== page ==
• There are innumerable issues with all of this: Trump launching a campaign to shame drug users, his commitment to filling prisons with dealers, and the click-bait headlines that easily skirt by the human intricacies behind the “opioid crisis.” But what is most frustrating to those who’ve worked in harm reduction for years is that this “epidemic” is only now getting attention.
        • “There is nothing new about what is happening right now,” Marshall said. “People have been dying from drug use and the War on Drugs for years. The only reason we’re calling for compassionate treatment is because the visibility right now is that white folks and affluent folks are dying from drug use.
      • worth saving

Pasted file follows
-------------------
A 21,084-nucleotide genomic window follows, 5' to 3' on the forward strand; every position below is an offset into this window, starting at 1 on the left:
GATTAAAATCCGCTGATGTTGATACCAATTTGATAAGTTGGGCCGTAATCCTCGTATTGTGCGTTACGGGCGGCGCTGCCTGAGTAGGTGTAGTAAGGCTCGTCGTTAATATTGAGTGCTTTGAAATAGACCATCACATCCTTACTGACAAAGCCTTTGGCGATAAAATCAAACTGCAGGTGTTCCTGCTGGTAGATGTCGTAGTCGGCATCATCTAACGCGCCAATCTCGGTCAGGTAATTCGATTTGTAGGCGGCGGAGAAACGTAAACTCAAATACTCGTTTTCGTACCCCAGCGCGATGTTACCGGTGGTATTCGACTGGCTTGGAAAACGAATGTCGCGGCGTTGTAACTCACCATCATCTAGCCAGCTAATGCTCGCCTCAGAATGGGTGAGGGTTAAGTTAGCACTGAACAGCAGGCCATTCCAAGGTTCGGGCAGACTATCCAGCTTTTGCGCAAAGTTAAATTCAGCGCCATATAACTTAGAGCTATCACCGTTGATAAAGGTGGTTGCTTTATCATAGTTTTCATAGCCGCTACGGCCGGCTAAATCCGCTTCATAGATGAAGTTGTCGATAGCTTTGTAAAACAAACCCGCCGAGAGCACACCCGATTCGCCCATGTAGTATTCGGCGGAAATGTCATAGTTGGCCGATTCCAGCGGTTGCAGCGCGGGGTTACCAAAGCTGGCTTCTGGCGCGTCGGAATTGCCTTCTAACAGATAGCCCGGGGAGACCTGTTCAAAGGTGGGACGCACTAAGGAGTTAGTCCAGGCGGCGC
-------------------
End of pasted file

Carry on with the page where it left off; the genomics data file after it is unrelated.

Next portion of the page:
• Back story with several anecdotes leading to the DOPE project as discussed in the previous article.
        • The threat of incarceration prevents people from acting to save the lives of others who are suffering from overdoses
        • “The idea that we engage with people where they are and help them to develop techniques to reduce harm to themselves and others is a basic tenet of practicing medicine.”
        • The central argument of the video is that while there is a pervasive fascist belief in American culture that drug users should simply be allowed to die if they overdose, educating people about saving lives during overdoses includes first showing them that people who are overdosing are worth saving. This prejudice can often be internalized by drug users. At one point in the video it is explained that when one drug user saves another drug user, they may say to themselves, “hey I’m worth saving too.”